Memory Clock

At Sandringham, we have developed the Memory Clock, an evidence-informed guide to revision for our students and parents. In recent years, a large number of teachers have been influenced by research evidence which has identified the positive impact that low-stakes testing, spacing and interleaving can have on students’ memory and this is reflected in classroom practice. However, it was apparent that, when left to their own devices, students sometimes lacked knowledge about the best ways to revise independently. As such, we have formulated a clear message about the component parts of effective revision, based on the best available evidence. A downloadable copy of this guidance is available here .

The idea is captured in the image opposite and illustrates how a student could spend an hour of their time when revising. This, of course, could be any time period such as twenty minutes or two hours. Crucially, we wanted to convey the idea that revision wasn’t just made up of review activities like writing out flashcards, or creating mind maps. More is needed if students are to have the best chance of committing their subjects to memory. Hence, we split our clock into three parts: review, practice and checking activities. From what we knew, effective revision is made up of these three activities which together give students the best possible chance of remembering.

The first part of the clock focuses on the process of reviewing what needs to be learned. We specify that this work should encompass three elements: planning, spacing and elaborating. Planning is important to ensure that students have time to cover all the topics that need to be revised. Spacing out revision i.e. visiting and revisiting topics once some of the material has been forgotten, rather than mass revising topics all at once, has been found to be more effective (Roediger & Pyc, 2012). Even if it feels frustrating for students to forget, it’s actually helpful in the learning process. Finally, elaboration is important as review activities that require thinking, rather than passive activities such as highlighting, are found to be more effective also (Dunlosky, 2013).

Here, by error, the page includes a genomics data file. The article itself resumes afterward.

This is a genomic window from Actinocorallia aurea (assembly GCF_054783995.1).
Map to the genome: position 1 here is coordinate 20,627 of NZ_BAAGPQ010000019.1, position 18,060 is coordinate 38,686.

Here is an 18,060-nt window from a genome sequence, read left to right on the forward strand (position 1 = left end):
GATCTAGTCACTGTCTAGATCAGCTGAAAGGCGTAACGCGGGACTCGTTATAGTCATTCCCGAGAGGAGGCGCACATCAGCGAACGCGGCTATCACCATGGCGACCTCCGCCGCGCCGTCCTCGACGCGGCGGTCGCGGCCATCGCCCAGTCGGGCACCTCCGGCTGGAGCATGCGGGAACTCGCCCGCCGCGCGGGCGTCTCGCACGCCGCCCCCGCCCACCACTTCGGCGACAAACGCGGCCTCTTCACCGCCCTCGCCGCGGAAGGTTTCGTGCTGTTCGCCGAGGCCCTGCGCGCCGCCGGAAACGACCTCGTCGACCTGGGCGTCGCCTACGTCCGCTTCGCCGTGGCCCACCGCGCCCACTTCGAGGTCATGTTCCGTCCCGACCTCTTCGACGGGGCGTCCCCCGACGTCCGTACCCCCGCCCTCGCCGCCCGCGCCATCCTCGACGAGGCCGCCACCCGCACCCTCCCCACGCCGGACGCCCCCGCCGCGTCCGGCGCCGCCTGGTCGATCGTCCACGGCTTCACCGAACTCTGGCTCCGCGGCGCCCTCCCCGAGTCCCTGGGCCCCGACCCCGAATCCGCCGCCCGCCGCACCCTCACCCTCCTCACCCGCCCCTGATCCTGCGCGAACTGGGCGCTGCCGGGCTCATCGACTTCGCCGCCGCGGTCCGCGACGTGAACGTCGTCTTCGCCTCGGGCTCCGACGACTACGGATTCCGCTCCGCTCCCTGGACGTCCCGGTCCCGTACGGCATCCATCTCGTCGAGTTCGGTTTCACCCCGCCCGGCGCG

It was evident to us that almost all of our students engaged in review activities when revising but, for many, when their flashcards were written or their mind maps created, the revision would end. We knew it was important to convey explicitly that each period of revision should include opportunities for students to engage in retrieval practice. Retrieval practice refers simply to opportunities for students to recall material from memory. This process not only helps students understand what they have and haven’t remembered but the process itself has been found to boost learning (Agarwal, 2017; Brown, Roedigger, & McDaniel, 2014; Dunlosky et al., 2013). The term ‘retrieval practice’, however, isn’t typically used by our students and so we decided instead to refer simply to practice. We then articulated what we meant by this: practising recalling knowledge in the form of low-stakes knowledge tests or through answering longer questions from memory.

The final part of our guidance highlights the value of students comparing their answers to their correct notes. The process of seeing the correct answers after testing oneself supports learning

and identifies mistakes or misconceptions that, if unchecked, could set in (Mcconnell & Hunt, 2007). 

References

Agarwal, P. (2017). Retrieval Practice: A Powerful Strategy to Improve Learning. http://www.retrievalpractice.org/

Brown, P., Roedigger, H., & McDaniel, M. (2014). Make It Stick: The Science of Successful Learning. London: Belknap.

Dunlosky,J. (2013). Strengthening the Student Toolbox: Study Strategies to Boost Learning. American Educator, 37(3), 12-21.

Dunlosky, J. et al. (2013). Improving Students’ Learning with Effective Learning Techniques: Promising Directions From Cognitive and Educational Psychology, Psychological Science in the Public Interest, 14(1), 4–58.

Mcconnell, M., & Hunt, R. (2007). Can false memories be corrected by feedback in the DRM paradigm? Memory and Cognition. 35(5), 999–100.

Roediger, H., & Karpicke, J. (2006). Test-Enhanced Learning Taking Memory Tests Improves Long-Term Retention. Psychological Science, 17(3), 249-255.

Roediger, H., & Pyc, M. (2012). Inexpensive techniques to improve education: Applying cognitive psychology to enhance educational practice. Journal of Applied Research in Memory and Cognition, 1, 242–248.